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Critical web literacy: a study of six Chinese university students
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posted on 09.02.2017by LI, XiaoChun
This study investigated the ways in which six Chinese university students, who were studying English as a compulsory component of their degrees, used the Internet in their everyday lives. The focus was on how their online activities contributed to the development of their critical literacy capabilities. The notion of critical web literacy provides the study’s conceptual framework. It draws on a range of theoretical resources associated with the New Literacy Studies, critical literacy theories and the traditions of critical thinking in China. Although there are some tensions between the ways of seeing and producing knowledge integral to these resources, together they proved most useful to illuminate and explain the findings.
The research employed a qualitative case-study approach with an ethnographic orientation that extended over 15 months. The site for the project was a Chinese university with a focus on six students, three male and three female, in their second and third years of study. The main data sources were observations, interviews, online communications and blog writings. Discourse analysis techniques, based on Gee’s D/discourse theories, were adopted to analyse the data.
The study’s findings suggest that the students’ proficiency with English, as the lingua franca of the Internet, together with their mastery of digital technologies, influenced their critical web literacy development in important ways. For several of the participants, their critical engagement with web discussions and activities motivated them to enhance their foreign language facility, especially English. The findings also suggest that the students’ national identity influenced their critical thinking when they engaged in web literacy practices, in particular, when they encountered ideological conflicts between China and the west.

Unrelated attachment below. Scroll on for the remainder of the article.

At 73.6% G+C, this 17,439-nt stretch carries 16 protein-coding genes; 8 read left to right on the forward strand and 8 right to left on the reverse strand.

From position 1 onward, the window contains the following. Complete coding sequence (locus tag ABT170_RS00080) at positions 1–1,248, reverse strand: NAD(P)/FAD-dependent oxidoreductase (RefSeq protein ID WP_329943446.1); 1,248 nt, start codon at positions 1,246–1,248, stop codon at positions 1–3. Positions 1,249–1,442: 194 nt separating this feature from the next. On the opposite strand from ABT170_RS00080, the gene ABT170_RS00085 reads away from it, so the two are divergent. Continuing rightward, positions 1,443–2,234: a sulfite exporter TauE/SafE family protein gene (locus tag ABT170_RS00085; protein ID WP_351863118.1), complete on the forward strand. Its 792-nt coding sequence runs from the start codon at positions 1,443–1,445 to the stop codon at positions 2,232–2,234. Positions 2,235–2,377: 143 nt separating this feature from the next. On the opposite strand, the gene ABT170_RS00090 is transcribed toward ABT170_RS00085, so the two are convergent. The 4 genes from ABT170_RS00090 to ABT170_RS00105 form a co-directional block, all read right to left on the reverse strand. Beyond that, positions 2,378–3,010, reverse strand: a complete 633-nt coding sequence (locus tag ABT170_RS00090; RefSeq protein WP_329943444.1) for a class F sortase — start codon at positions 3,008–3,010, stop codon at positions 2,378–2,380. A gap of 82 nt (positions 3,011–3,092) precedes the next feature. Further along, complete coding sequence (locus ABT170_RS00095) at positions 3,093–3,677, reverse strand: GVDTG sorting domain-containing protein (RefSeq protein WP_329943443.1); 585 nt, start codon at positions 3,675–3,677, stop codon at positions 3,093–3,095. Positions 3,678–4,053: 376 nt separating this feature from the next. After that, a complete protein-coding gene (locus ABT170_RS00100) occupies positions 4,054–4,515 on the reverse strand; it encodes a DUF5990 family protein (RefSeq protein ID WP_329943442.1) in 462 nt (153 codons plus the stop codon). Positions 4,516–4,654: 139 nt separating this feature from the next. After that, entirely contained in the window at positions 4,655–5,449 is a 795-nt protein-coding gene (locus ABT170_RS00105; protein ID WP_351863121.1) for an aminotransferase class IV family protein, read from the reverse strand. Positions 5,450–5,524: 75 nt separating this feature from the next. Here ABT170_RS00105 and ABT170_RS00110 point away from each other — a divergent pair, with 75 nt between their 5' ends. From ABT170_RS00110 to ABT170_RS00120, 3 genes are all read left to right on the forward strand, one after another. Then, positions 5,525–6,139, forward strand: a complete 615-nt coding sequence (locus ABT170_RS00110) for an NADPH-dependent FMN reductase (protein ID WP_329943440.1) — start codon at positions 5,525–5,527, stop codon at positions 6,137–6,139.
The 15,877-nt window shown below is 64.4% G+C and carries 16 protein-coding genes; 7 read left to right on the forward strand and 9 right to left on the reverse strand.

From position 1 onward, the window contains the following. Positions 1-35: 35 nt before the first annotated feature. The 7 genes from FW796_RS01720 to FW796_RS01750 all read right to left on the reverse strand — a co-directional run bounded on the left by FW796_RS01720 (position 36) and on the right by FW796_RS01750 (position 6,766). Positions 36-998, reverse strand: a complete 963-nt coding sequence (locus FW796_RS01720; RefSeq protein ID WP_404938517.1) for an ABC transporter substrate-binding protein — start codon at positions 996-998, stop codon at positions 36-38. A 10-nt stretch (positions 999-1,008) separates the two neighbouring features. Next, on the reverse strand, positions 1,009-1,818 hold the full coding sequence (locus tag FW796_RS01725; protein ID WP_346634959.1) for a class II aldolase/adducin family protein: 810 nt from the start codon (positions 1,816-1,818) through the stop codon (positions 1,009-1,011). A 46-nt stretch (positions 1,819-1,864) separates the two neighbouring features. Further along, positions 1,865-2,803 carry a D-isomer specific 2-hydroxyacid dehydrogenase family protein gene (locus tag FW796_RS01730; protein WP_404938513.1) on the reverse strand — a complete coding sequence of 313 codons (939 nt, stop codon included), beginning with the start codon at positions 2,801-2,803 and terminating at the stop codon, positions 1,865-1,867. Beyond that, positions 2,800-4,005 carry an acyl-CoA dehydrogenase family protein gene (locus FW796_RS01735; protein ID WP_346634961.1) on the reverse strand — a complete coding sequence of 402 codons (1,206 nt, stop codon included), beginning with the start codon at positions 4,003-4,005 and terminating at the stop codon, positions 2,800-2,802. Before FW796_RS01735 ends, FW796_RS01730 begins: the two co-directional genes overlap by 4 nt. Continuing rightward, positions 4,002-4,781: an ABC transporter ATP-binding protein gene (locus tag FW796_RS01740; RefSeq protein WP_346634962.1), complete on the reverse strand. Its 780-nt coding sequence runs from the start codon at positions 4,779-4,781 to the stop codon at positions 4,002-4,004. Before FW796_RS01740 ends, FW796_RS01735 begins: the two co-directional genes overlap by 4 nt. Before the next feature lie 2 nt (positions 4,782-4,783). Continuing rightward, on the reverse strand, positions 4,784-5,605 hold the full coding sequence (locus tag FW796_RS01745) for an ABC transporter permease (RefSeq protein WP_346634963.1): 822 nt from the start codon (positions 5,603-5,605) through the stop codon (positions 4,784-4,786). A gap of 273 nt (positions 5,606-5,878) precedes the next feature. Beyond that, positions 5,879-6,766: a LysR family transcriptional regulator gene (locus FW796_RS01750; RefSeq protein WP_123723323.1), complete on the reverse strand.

By taking account of Confucian scholarship and the traditional heritage of Chinese culture, as well as the political and social context of contemporary China, the study explored the challenges of importing notions of critical literacy from the west. It concludes that, at least for the present, there is not much space for the application of such critical literacy approaches in Chinese higher education. However, the Internet opened a new window for the Chinese young people who participated in the study to engage with broader social and political activities across geographical barriers.
The study also provides English language teachers in Chinese universities with a new lens through which to consider young people’s everyday digital literacy practices. As the students’ online activities outside of the classroom proved to be useful in developing both their language learning and critical thinking, teachers might explore the possibilities for including critical approaches mediated by the use of digital technologies in their programs.